No, Stacey Abrams Should not be Made Speaker of the House

Today in bad columns.

A column in WaPo from a few days ago suggests a silly idea:  Why Democrats should make Stacey Abrams speaker of the House

Choosing an outsider would acknowledge how unpopular Congress is with the public. Choosing one as dynamic, popular and promising as Abrams, from a state in the South where Democrats have been gaining in strength, would signal a real change in the party’s philosophy — and anoint a leader who has the communications skills to go toe to toe with Trump.

A bold move like this would also fortify the alliances of progressives who helped pull Democrats over the finish line on Tuesday, strengthen the Democratic bench for Senate and presidential runs in 2020 and serve as a strong rebuke of the voter suppression and racism in Georgia at the hands of likely governor-to-be Brian Kemp. If House Democrats make this choice, Abrams as speaker would be a win for the party and for democracy. The move would also serve as a long-overdue acknowledgment of the contributions black women have always made to the Democratic Party, doing much of the work in exchange for very little credit or influence.

And in case you were wondering:

Contrary to popular understanding, the Constitution does not require the speaker of the House to be a member of Congress, although every speaker in American history has been. And while some speakers have exercised deep influence in backrooms in Congress (such as the enormously powerful Speaker Sam Rayburn’s famed board of education, the small hideaway in the Capitol where he gathered colleagues, including Harry Truman and Lyndon Johnson, for drinks and plotting strategy), modern speakers have also become the public face of their parties and salesmen for their agendas. At times, they have even driven the national political conversation.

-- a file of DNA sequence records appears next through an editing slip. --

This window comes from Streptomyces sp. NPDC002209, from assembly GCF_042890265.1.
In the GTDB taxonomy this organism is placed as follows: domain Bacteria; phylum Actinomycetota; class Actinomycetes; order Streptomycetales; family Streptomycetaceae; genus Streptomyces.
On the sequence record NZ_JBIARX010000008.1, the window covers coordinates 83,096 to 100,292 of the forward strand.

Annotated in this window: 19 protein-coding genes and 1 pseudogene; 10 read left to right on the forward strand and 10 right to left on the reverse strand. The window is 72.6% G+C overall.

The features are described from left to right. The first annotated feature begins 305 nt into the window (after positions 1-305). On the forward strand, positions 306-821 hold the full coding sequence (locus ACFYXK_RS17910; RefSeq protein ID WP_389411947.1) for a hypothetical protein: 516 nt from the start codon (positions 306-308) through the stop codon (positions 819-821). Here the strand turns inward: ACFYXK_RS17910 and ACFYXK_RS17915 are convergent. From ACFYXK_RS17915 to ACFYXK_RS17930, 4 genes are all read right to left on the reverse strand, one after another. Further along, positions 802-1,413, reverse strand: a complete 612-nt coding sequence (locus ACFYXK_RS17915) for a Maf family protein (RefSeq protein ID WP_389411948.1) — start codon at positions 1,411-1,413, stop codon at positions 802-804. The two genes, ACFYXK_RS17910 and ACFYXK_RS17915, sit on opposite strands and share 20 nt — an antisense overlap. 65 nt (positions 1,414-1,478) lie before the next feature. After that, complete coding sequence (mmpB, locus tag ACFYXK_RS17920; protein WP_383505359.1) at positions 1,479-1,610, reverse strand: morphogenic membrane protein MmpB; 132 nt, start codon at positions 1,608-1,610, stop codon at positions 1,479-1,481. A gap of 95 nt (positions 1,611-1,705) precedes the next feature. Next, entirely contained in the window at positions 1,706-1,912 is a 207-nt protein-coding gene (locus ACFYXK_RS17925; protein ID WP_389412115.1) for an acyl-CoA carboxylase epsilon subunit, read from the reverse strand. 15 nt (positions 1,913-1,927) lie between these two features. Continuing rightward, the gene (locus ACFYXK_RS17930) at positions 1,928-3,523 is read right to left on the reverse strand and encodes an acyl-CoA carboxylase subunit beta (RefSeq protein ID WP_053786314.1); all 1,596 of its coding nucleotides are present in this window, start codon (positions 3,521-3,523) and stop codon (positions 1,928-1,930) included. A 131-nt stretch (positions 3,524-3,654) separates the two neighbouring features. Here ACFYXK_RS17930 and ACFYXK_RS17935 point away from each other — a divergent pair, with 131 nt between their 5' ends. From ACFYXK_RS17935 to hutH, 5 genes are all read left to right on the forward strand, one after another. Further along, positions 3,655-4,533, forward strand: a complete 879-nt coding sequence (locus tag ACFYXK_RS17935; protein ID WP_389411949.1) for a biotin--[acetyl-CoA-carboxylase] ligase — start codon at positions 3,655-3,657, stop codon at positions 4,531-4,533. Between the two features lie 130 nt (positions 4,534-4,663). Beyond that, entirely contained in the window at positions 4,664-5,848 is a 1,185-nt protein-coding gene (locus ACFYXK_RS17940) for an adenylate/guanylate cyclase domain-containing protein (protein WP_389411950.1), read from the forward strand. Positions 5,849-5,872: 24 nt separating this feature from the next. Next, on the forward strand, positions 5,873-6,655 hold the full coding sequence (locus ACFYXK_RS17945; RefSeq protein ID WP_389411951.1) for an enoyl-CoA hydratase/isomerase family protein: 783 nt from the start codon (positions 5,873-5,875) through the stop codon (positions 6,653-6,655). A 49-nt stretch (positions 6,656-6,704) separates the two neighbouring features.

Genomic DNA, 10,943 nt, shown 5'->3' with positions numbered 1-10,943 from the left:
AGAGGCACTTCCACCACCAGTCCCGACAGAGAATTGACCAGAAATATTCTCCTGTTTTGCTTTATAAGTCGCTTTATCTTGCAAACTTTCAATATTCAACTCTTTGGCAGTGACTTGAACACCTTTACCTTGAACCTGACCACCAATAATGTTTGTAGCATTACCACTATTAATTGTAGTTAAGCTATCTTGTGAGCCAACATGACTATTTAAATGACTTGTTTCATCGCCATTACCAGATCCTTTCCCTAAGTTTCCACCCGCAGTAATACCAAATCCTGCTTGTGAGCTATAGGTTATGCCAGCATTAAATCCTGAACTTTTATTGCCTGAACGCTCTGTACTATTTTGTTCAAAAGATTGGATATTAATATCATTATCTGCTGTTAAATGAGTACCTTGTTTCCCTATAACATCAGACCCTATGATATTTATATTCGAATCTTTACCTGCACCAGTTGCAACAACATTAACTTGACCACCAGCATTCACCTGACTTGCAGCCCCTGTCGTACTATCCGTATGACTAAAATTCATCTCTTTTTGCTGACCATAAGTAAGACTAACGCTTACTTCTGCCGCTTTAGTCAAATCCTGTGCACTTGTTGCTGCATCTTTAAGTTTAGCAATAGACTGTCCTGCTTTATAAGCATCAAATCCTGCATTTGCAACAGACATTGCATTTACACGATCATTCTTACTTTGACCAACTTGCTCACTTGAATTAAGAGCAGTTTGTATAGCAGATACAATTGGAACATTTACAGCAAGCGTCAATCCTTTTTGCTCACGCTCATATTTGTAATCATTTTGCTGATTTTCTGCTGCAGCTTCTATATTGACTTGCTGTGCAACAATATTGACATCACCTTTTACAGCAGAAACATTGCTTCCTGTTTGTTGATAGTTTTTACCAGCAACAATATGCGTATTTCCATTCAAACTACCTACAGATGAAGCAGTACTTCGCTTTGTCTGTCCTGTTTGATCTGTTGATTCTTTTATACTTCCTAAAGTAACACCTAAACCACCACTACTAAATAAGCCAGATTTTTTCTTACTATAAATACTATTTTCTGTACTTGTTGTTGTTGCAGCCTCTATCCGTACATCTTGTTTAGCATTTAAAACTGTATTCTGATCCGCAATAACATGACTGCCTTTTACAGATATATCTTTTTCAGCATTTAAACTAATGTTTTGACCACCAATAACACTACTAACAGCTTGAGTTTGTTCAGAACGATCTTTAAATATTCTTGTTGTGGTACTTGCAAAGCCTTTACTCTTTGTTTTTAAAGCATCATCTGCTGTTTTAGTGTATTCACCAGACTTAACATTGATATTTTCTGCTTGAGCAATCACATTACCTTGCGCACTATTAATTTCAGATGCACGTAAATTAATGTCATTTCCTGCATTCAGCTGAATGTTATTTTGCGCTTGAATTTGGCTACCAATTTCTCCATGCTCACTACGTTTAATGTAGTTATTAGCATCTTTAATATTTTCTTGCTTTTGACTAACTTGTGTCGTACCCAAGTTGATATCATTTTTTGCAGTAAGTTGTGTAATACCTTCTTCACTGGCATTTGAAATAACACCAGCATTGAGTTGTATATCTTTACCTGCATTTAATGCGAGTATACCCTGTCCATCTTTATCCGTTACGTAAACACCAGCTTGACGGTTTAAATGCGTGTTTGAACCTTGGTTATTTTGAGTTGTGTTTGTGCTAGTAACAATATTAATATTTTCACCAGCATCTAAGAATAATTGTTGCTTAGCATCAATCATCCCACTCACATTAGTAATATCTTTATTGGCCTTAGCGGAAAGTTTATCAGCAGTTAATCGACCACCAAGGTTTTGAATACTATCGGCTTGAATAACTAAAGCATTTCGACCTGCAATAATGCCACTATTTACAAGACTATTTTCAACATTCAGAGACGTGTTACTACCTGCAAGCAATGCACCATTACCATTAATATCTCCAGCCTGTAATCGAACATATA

Yes, it is true that the Constitution does not require the Speaker to be a member of House (although, as the quoted text notes, they always have been).  Every once in a while someone writes a column like this, which suggests a bold move at Speaker.  What such pieces always ignore is the degree to which being an effective Speaker requires intimate knowledge of the legislative process.  This is not some symbolic position.  If it was we would have seen a move like this before now.

The authors build a lot of their case on O’Neil and Gingrich:

The modern speakership has been defined by charismatic and memorable personalities such as O’Neill and Gingrich, and the strongest, most successful speakers are the ones who remade the role.

I think their position ignore the degree to which each of those Speakers (who, not coincidentally are two of the most well-known of recent vintage which I think skews their thinking here) also were effective at legislating (although Gingrich didn’t last long).

FILED UNDER: Democracy, Political Theory, US Politics, , , , , , , ,
Steven L. Taylor
About Steven L. Taylor
Steven L. Taylor is a Professor of Political Science and a College of Arts and Sciences Dean. His main areas of expertise include parties, elections, and the institutional design of democracies. His most recent book is the co-authored A Different Democracy: American Government in a 31-Country Perspective. He earned his Ph.D. from the University of Texas and his BA from the University of California, Irvine. He has been blogging since 2003 (originally at the now defunct Poliblog). Follow Steven on Twitter